The review: This book is a must-have for graphic artists, especially freelancers. Many basic questions like, “How much should I charge?” and “Do I get to retain rights to work I create?” are answered in this book. It is a reference book that ought to be on every freelancer’s shelf. The types of work are broken down into sections, and it is extensive: Corporate Graphic Design, Branding Design, Package Design, Typeface Design, Photo Illustration, Broadcast Design – the list goes on. It also explains some very important concepts, including the dreaded Work-for-Hire clause that has trapped many, many illustrators and designers.

Design and Illustration are not always seen as “real” work by other industries (although that has changed immensely in recent years), and as such professionals are sometimes under-compensated and … well, I’m going to go ahead and use the words ‘tricked’ and ‘fleeced’ by people who know how to use the words of a contract against them. This Handbook allows you to educate yourself against being trapped into unreasonable contracts and situations.

The recommendation: If you’re a graphic artist, especially a freelancer, pick this reference book up. It can be invaluable.

From Graphic Artists Guild, $35.00

March 27, 2008
Posted @ 4:45 PM by Dave in AppleTalk | Comments Off on Two slick apps worth checking out…

I’ve been looking for some better ways to do things recently. I found two pretty cool apps that make computer life a little simpler.

If I’m anything like you, I’m sure you have one too many email addresses. I recently started looking for a way to consolidate several of them to my gmail address. I’m sure like you too you’ve got that old hotmail address sitting around that you still check every so often. Now if you’ve searched for a solution to forward hotmail easily, there isn’t one. Microsoft does allow you to forward your address to other Microsoft owned sites, but what good is that.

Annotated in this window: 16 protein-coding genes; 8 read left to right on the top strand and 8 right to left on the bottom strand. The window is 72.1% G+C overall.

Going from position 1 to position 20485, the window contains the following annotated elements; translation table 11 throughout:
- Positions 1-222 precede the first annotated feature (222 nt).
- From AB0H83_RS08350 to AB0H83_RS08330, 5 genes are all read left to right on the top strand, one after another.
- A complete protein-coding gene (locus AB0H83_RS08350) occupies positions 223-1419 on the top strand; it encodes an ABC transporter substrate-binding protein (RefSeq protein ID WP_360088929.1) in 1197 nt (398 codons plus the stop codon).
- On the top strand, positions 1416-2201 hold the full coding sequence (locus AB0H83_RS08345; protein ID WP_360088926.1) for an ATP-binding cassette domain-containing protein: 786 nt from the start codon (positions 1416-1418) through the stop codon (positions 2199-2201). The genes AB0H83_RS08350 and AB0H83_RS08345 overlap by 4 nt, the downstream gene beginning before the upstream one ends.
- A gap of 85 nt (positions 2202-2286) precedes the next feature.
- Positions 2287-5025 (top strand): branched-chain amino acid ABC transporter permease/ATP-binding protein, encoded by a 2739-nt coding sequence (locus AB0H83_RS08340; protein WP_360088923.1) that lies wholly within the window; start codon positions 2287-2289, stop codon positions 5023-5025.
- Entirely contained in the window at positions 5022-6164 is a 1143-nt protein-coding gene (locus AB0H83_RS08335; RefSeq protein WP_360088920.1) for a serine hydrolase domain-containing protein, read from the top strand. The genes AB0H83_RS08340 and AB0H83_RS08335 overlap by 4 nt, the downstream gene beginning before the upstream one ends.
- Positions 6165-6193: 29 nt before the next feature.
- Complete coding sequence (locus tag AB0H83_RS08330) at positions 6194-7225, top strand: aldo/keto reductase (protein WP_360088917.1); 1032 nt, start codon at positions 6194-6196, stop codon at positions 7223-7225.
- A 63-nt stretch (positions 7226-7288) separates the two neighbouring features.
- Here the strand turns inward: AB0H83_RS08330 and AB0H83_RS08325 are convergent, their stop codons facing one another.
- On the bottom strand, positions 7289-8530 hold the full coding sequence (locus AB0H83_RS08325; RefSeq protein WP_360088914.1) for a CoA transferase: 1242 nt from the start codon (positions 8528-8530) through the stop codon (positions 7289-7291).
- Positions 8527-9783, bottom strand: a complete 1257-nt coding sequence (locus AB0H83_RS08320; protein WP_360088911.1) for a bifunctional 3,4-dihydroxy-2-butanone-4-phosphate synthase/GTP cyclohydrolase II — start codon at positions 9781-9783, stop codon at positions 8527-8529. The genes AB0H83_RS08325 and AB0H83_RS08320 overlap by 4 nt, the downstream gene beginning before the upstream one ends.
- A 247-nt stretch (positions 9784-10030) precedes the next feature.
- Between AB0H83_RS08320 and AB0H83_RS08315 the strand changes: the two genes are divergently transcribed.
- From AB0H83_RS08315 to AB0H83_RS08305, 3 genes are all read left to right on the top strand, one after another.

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Posted @ 12:06 AM by Hawk in Rant | 61 Comments »

Issue 438 was something I have been wanting to draw for a while but never got the chance.

Here’s the quick thumbnail sketch…

March 26, 2008
Posted @ 12:27 AM by Hawk in Rant | 15 Comments »


I need to tweak a few things, so one more day…

March 24, 2008
Posted @ 12:13 AM by Hawk in Rant | 17 Comments »

Sorry about the lack of color in today’s comic. The drawing wasn’t coming out the way I wanted, so I had to start over couple of times. I’m pretty happy with the line art right now. The color version will be up either tomorrow night or sometime Tuesday.

by Kaiji Kawaguchi

The deal: Eagle: The Making of an Asian-American President is the story of New York Senator Kenneth Yamaoka’s rise to the Presidency. The series is complete, and the final English edition was released in 2002. It is a fictional account of the 2000 American election.

The summary: The story opens with a news program showing Senator Kenneth Yamaoka declaring his candidacy for the presidency. Japanese reporter Takashi Jo is watching this on the television until he is called away to confirm the identity of his mother at the morgue. He has no other living family members except for an absent father he doesn’t know, so when he is asked to follow Yamaoka’s campaign trail in the U.S. he accepts. Eagle sees Takashi Jo follow Yamaoka’s campaign from it’s inception till it’s victory. The outcome is no surprise, as it’s in the title – Eagle is really about the long road to the White House.